The Grass Roots struggled to follow up the huge success of “Live for Today” with Sloan and Barri’s piano-driven “Things I Should Have Said” and psych-pop-tinged “Wake Up, Wake Up.” Sloan moved on after the band recorded his pretty “A Melody for You,” which expanded the group’s sound with prominent horns and strings. With Sloan out of the picture, his partner Barri guided The Grass Roots to a new sound leaning towards rhythmic blue-eyed soul. In his A&R capacity, Barri also led the band towards suitable material that the band could reinvent. This new style debuted with “Midnight Confessions,” a cover of a Lou Josie song previously waxed by The Ever-Green Blues. The brassy, dynamic “Midnight” hit the Billboard Top 5 in 1968. The Complete Hit Singles hits its stride with the sequence of songs curated by Barri: “Bella Linda” from Ivan Mogol, the composer of “Let’s Live for Today”; the Marmalade’s “Lovin’ Things”; and The Forum’s dramatic “The River is Wide” with a retro Spector vibe.
There's more after the jump!
Good as those songs were, The Grass Roots eclipsed their success with 1969’s “I’d Wait a Million Years.” Penned by Gary Zekley (“Yellow Balloon”) and Mitchell Bottler, it was a true sonic follow-up to “Midnight Confessions.” It fared almost as well as “Midnight,” too, and Zekley and Bottler would return one more time to work their magic on The Grass Roots with the band’s final Billboard Top 10 single, the irresistible, AM radio-ready “Sooner or Later” (“...love is gonna get you!”). The Roots’ next, and final, group of charting singles came almost exclusively from two duos under Steve Barri’s aegis – Dan Walsh and Harvey Price, and Dennis Lambert and Brian Potter. By then, though, Creed Bratton had departed, and the group expanded to a five-piece with the addition of Dennis Provisor (keyboards/vocals) and Terry Furlong (lead guitar). Provisor even earned a number of writing credits including the hidden gem here, 1970’s “Walking Through the Country.” Warren Entner also had an A-side to his credit, the rocking “Come On and Say It” from the same year, and was joining Barri and Grill as a producer for the band.
Price and Walsh guided the band to such hits as “Heaven Knows,” “Baby Hold On,” “Temptation Eyes,” “Glory Bound” and “Love is What You Make It,” the latter a solo Price composition. “Temptation Eyes,” recalling the sound and thrust of “Wait a Million Years,” made it to the Billboard Top 15. Lambert and Potter (“Don’t Pull Your Love,” “Ain’t No Woman (Like The One I’ve Got),” “Country Boy (You’ve Got Your Feet in L.A.”)” were beginning their tenure as reigning L.A. hitmakers. Their Grass Roots material shows the same slick pop instincts as their later triumphs, particularly on “Two Divided by Love.” But the latter material on the disc is also the most formulaic. Before the time period covered on The Complete Original Dunhill/ABC Hit Singles was out, the band had endured further personnel changes with the departure of Coonce and Provisor and the addition of Reed Kailing, Virgil Webber, and The Bedouins’ Joel Webber. After leaving Dunhill in 1973 following the Alotta Mileage album, The Grass Roots followed Lambert and Potter to their Haven label for 1975’s self-titled album. A 1982 reunion on MCA, Power in the Night, found Grill fronting a new band. He would continue to tour with “The Grass Roots” until his death in 2011.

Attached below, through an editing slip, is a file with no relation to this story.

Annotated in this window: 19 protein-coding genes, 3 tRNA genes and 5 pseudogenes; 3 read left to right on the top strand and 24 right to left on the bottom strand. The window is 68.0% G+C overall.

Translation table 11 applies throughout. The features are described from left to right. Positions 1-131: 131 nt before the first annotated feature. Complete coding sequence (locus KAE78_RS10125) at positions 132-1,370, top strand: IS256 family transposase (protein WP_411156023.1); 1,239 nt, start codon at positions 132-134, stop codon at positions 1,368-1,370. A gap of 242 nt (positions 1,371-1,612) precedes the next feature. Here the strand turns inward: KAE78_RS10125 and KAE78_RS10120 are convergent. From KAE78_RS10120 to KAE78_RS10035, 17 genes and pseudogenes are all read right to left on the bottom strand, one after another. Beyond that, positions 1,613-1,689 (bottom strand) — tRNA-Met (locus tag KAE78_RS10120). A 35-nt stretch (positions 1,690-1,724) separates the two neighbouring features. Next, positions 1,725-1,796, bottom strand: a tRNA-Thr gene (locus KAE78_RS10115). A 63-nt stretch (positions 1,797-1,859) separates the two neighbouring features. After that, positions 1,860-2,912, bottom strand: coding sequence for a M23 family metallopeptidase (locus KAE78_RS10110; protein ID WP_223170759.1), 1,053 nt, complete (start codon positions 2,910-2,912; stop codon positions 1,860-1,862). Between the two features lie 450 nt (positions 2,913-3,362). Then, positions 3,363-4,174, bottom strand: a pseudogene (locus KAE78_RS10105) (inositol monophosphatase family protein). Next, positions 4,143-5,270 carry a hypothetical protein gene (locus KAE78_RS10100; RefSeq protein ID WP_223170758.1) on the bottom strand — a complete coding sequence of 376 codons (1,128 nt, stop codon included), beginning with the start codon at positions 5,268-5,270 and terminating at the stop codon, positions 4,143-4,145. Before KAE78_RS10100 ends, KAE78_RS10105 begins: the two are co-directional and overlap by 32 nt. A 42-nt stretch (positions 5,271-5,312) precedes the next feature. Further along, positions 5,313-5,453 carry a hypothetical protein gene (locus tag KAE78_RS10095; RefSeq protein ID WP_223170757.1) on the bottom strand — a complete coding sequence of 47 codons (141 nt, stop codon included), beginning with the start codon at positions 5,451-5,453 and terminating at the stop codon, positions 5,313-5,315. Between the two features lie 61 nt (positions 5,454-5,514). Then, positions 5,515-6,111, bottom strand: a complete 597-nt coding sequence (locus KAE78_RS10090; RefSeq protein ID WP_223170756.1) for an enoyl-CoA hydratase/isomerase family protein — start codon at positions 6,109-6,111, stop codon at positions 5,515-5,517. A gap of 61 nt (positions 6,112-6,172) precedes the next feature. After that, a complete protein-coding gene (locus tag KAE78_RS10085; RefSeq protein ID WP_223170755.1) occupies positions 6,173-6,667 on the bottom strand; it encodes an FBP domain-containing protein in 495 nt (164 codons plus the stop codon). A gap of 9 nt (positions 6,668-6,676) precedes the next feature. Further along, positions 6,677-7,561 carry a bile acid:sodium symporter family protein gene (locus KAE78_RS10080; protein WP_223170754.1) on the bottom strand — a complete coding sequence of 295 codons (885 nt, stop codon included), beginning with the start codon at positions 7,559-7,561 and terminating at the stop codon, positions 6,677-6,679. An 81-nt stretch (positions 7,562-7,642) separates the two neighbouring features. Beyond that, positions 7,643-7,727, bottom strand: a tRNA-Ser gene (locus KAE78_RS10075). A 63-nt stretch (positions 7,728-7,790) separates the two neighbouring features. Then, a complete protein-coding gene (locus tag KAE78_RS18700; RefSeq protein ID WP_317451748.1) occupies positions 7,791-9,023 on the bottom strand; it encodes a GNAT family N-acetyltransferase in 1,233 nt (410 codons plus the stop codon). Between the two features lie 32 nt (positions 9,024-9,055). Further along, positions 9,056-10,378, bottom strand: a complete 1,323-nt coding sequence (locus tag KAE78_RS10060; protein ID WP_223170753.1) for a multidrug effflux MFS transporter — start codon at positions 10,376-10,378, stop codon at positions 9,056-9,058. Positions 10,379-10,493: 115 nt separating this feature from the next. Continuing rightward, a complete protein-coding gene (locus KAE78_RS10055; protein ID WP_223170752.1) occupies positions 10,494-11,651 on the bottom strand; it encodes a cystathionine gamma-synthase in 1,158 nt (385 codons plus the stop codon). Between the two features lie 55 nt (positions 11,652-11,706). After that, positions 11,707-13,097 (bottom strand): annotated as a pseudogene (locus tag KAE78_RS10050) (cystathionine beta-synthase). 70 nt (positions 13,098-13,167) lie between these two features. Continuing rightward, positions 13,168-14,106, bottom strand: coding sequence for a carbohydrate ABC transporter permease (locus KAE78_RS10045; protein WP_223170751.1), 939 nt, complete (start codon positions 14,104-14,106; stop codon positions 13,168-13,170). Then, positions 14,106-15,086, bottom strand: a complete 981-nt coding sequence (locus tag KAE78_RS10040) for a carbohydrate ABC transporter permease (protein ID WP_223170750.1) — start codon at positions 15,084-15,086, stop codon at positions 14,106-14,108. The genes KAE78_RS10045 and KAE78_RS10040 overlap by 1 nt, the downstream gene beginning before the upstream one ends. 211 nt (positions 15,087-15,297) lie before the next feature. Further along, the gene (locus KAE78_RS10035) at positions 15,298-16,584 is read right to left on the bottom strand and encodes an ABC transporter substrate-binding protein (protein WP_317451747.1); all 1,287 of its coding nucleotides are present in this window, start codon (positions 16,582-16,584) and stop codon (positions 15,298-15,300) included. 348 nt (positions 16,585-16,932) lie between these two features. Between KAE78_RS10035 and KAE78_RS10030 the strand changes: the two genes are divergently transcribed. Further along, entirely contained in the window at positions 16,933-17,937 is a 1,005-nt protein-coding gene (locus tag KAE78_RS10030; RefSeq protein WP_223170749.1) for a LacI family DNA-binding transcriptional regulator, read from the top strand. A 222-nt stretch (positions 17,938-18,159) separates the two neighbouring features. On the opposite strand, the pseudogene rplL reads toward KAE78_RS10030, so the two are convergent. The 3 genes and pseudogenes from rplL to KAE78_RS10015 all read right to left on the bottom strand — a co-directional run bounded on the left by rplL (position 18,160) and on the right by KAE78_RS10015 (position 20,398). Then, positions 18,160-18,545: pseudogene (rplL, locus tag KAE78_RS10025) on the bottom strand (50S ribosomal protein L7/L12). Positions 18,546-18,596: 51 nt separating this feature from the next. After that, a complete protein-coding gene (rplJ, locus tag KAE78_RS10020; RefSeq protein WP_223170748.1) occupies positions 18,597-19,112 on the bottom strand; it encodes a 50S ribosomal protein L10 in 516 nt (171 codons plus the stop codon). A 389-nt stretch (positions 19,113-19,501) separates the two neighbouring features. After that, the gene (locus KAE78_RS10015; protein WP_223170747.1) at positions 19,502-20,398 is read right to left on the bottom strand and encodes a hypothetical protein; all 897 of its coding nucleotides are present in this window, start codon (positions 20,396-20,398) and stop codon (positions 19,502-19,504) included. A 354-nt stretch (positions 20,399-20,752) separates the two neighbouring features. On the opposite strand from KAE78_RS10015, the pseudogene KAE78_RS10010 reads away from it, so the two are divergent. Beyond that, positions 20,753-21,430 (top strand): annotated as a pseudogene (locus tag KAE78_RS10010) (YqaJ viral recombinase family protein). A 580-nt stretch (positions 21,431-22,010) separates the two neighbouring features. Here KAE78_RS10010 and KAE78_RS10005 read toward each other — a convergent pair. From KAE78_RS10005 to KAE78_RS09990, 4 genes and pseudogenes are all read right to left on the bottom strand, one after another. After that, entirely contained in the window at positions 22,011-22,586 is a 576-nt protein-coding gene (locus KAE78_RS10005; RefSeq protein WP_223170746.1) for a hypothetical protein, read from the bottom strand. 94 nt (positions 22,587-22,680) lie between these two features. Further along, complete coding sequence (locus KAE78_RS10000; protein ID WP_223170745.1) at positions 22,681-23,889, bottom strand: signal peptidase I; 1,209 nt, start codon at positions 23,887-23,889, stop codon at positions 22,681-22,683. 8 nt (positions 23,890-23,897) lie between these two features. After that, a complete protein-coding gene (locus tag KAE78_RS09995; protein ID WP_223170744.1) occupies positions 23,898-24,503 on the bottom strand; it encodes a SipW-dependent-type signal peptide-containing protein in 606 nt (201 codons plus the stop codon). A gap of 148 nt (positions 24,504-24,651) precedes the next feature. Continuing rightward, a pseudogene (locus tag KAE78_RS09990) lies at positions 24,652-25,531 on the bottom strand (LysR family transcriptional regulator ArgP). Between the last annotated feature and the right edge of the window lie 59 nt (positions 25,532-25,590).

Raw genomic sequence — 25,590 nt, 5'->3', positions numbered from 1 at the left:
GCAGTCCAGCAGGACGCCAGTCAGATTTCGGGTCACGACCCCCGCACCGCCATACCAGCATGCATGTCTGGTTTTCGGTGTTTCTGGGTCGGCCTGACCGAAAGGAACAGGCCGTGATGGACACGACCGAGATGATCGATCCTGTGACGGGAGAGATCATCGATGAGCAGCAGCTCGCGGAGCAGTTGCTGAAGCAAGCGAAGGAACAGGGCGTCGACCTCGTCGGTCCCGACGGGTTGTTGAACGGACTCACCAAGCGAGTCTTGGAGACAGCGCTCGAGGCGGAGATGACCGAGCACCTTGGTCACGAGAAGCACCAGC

As produced and copiously annotated by Ed Osborne (with comments from Steve Barri) in the 24-page booklet, The Complete Hit Singles is the best single-disc overview of the band’s music yet, and deserves a spot on your shelf. (Rhino’s long out-of-print two-CD Anthology is another must-have.) Sound quality of these rare, original mono singles is stellar, too, as remastered by Aaron Kannowski from both master tapes and pristine vinyl. Here are 24 tracks of pristine pop from a band whose catalogue deserves much more attention on CD; let’s hope we don’t have to wait a million years for more action (album reissues, perhaps?) from The Grass Roots.